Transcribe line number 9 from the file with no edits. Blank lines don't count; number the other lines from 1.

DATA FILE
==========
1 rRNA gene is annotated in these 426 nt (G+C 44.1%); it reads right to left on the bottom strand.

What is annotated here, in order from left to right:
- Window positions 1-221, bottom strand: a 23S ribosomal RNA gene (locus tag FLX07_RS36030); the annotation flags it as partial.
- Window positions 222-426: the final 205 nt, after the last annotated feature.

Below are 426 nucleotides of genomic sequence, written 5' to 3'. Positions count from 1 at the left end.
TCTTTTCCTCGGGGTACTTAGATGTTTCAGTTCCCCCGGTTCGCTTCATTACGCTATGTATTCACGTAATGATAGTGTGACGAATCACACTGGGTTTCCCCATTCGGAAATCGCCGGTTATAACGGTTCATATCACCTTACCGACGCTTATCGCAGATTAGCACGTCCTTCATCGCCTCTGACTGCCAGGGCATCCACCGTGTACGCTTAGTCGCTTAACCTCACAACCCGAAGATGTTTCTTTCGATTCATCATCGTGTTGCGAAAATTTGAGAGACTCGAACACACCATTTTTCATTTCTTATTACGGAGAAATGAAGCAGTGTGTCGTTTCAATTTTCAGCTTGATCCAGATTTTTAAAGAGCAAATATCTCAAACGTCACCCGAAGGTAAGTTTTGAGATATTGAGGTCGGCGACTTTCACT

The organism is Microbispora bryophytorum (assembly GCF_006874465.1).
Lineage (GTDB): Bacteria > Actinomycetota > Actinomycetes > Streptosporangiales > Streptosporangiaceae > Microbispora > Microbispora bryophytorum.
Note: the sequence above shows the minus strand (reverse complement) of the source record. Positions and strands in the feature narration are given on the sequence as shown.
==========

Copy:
Note: the sequence above shows the minus strand (reverse complement) of the source record. Positions and strands in the feature narration are given on the sequence as shown.